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The Success of Women Documentary Filmmakers

Female documentary filmmakers have achieved a level of success that has eluded women in the fiction film business.
 
 
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The news regarding women directors of fictional films in Hollywood continues to be bleak: in 2007, only 6 percent of these films were directed by women. But the non-fiction film world is a whole different story. While no one has exact figures, anecdotally most experts in the documentary community believe that women directors make up at least 50 percent of the directing ranks. Take a look at all the major film festivals that include documentaries and you will see women's names as prominent as the men's.

Lisa Jackson is a woman on a mission. She is determined to relay testimony from the thousands of women of the Congo who were raped and mutilated during many years of war. Like the team of producer Abby Disney and director Gini Retiker -- who tell how the courageous women of Liberia stood up and said no more to war -- Jackson is part of a growing movement of women filmmakers who, as Cara Mertes of Sundance notes, are making an impact by "matching their passion for storytelling with an issue."

They are pushing the boundaries of the documentary form by taking on daunting, large-scale topics and exploring them through intimate, relatable stories. Abby Disney was in Liberia for the inauguration of Ellen Johnson Sirleaf, the first African female head of state. Moved by the legions of women behind the Sirleaf victory, Disney felt compelled to bring the story to the public so it would not disappear. She used her own funds to start a production company and hooked up with Retiker to make Pray the Devil Back to Hell. She is now exploring the best distribution mechanism for the film, which recently premiered and took the best documentary feature prize at the Tribeca Film Festival. The film has already made its way to such countries in conflict as Georgia and Sudan, where women use screenings to help create their own peace movements.

Jackson, a 35-year doc veteran, had no funding when she began filming The Greatest Silence . She cashed in her own frequent flyer miles to get to Kinshasa. Once there, she got a U.N. ID from a friend and made her way east. As she said in a recent interview "I was a one-person band. I shot it, did the sound, directed, and edited it." Her experience told her "that once I got over there and started filming, I would get support. People would see the women's faces and hear their stories and realize what a compelling subject it was." Now these women's stories have gone mainstream. Jackson's film premiered at the 2008 Sundance Film Festival (where it was awarded a special prize), aired on HBO and will be shown June 19 at the Human Rights Watch International Film Festival in New York.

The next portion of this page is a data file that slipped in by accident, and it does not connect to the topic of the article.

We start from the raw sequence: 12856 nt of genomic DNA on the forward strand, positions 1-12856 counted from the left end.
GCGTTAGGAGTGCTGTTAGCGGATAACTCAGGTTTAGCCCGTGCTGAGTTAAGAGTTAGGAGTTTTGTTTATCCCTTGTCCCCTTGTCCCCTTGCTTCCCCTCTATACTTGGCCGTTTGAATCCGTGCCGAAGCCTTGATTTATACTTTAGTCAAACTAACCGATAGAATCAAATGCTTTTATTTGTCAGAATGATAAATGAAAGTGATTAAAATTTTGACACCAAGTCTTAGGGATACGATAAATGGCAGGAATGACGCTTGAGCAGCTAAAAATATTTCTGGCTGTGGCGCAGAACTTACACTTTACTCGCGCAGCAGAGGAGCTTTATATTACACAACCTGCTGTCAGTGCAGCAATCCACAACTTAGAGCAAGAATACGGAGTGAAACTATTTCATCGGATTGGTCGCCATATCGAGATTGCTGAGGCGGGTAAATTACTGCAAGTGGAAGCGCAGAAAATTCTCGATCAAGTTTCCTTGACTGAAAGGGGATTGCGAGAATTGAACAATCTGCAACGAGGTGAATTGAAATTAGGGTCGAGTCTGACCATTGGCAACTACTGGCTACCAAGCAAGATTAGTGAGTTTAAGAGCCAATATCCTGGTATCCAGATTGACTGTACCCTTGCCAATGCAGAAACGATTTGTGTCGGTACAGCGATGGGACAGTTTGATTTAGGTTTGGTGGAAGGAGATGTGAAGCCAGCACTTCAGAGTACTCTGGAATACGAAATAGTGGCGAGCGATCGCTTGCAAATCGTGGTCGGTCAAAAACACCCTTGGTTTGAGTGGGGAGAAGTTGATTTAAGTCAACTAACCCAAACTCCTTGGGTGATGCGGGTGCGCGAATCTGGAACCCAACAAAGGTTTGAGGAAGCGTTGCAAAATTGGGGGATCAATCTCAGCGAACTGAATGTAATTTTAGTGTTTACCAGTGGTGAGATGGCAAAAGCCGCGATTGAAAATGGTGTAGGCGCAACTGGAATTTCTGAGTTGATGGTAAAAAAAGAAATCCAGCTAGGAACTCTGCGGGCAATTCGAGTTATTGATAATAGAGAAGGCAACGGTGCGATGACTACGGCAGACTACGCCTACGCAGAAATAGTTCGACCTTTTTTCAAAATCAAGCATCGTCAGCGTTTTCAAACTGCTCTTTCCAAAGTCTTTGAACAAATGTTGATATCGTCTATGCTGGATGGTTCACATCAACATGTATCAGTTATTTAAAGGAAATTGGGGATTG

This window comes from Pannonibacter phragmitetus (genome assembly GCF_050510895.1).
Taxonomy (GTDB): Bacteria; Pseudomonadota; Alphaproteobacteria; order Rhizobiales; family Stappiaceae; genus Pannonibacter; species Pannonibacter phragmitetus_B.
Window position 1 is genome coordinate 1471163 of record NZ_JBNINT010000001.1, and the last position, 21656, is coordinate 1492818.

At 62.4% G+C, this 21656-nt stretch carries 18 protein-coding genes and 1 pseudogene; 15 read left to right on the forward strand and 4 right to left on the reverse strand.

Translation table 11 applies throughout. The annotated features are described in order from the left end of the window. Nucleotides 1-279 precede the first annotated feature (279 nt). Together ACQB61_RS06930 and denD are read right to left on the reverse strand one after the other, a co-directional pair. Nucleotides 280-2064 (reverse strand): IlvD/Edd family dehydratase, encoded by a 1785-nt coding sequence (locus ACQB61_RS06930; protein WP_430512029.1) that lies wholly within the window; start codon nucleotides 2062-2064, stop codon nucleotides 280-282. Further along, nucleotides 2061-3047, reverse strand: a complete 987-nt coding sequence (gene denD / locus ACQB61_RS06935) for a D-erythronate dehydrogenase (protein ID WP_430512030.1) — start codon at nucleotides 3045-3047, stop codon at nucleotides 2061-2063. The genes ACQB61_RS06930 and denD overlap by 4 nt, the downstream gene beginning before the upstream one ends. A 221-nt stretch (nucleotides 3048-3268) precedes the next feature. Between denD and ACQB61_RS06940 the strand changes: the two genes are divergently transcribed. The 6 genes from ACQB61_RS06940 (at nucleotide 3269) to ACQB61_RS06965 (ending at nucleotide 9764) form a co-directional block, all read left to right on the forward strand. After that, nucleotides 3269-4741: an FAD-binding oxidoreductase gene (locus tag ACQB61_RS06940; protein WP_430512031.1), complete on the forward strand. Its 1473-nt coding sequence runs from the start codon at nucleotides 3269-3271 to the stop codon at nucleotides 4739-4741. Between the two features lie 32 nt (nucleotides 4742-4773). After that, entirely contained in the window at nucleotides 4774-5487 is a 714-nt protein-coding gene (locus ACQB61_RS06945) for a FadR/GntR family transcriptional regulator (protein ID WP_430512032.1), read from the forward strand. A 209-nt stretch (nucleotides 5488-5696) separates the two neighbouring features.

So how come women documentarians have achieved a success that has eluded those in the fiction business? It could be because "a lot of the funders in the broadcast world are also women," says Sean Farnel, the programming director at Hot Docs, one of the big documentary festivals in Canada. It's true. Everywhere you look there are women -- from Sheila Nevins and her team that run HBO's documentary division; to the three-year-old women-run producing/funding entity Chicken and Egg Pictures, which, in a variety of ways, has supported 37 women-directed films (including Lioness and Going on 13, which both premiered recently at the Tribeca Film Festival); to Women Make Movies, which has been distributing, promoting and producing films by and about women since 1972.

Another reason is not so upbeat: documentaries have lower budgets, smaller staffs and, in turn, less prestige. Cara Mertes, director of the documentary film program at the Sundance Institute, says that the doc field "is notoriously not a good way to make a living and men tend to be interested in things where there is a lot of potential for a pay-off so they will gravitate towards fictional films."

Women have been an integral part of formation of the documentary genre, with veterans like Barbara Kopple, Kim Longinotto, Chris Hegedus and Lourdes Portillo leading the way. In the 1970s, women picked up cameras to document the feminist tumult happening around them. They have traversed the abortion rights struggle since Roe with films like Dorothy Fadiman's definitive series (including The Fragile Promise of Choice and From Danger to Dignity) ; Jane: An Abortion Service by Kate Kurtz and Nell Lundy; and On Hostile Ground by Liz Mermin and Jenny Raskin.